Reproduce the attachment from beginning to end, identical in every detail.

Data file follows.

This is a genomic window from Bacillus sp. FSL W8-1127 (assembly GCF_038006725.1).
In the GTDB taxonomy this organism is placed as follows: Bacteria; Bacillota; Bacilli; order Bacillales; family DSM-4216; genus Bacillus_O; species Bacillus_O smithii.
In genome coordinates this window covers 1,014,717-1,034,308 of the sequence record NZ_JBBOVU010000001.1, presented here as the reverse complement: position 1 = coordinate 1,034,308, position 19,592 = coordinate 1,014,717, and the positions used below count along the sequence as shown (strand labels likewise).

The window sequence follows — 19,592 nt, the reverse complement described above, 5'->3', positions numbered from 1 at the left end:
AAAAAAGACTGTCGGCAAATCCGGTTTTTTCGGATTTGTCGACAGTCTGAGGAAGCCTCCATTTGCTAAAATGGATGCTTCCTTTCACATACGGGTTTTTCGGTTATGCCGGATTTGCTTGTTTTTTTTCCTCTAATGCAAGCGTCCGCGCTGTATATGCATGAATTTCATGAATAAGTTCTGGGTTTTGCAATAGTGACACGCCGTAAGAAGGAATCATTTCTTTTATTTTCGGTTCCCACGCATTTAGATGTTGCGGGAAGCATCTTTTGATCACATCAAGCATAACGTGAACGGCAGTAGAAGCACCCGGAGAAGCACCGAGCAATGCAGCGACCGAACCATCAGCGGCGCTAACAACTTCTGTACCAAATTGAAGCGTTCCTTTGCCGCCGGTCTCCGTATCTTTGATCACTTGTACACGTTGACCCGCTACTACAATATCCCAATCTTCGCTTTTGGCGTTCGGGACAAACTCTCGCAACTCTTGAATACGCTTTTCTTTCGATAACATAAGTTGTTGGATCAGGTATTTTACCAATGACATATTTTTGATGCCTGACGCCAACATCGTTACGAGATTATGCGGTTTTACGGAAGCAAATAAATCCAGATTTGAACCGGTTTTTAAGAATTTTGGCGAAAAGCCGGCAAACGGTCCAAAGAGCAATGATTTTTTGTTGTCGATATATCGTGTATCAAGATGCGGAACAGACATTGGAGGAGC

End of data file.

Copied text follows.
This is a genomic window from Bacillus sp. FSL W8-1127 (assembly GCF_038006725.1).
In the GTDB taxonomy this organism is placed as follows: Bacteria; Bacillota; Bacilli; order Bacillales; family DSM-4216; genus Bacillus_O; species Bacillus_O smithii.
In genome coordinates this window covers 1,014,717-1,034,308 of the sequence record NZ_JBBOVU010000001.1, presented here as the reverse complement: position 1 = coordinate 1,034,308, position 19,592 = coordinate 1,014,717, and the positions used below count along the sequence as shown (strand labels likewise).

The window sequence follows — 19,592 nt, the reverse complement described above, 5'->3', positions numbered from 1 at the left end:
AAAAAAGACTGTCGGCAAATCCGGTTTTTTCGGATTTGTCGACAGTCTGAGGAAGCCTCCATTTGCTAAAATGGATGCTTCCTTTCACATACGGGTTTTTCGGTTATGCCGGATTTGCTTGTTTTTTTTCCTCTAATGCAAGCGTCCGCGCTGTATATGCATGAATTTCATGAATAAGTTCTGGGTTTTGCAATAGTGACACGCCGTAAGAAGGAATCATTTCTTTTATTTTCGGTTCCCACGCATTTAGATGTTGCGGGAAGCATCTTTTGATCACATCAAGCATAACGTGAACGGCAGTAGAAGCACCCGGAGAAGCACCGAGCAATGCAGCGACCGAACCATCAGCGGCGCTAACAACTTCTGTACCAAATTGAAGCGTTCCTTTGCCGCCGGTCTCCGTATCTTTGATCACTTGTACACGTTGACCCGCTACTACAATATCCCAATCTTCGCTTTTGGCGTTCGGGACAAACTCTCGCAACTCTTGAATACGCTTTTCTTTCGATAACATAAGTTGTTGGATCAGGTATTTTACCAATGACATATTTTTGATGCCTGACGCCAACATCGTTACGAGATTATGCGGTTTTACGGAAGCAAATAAATCCAGATTTGAACCGGTTTTTAAGAATTTTGGCGAAAAGCCGGCAAACGGTCCAAAGAGCAATGATTTTTTGTTGTCGATATATCGTGTATCAAGATGCGGAACAGACATTGGAGGAGC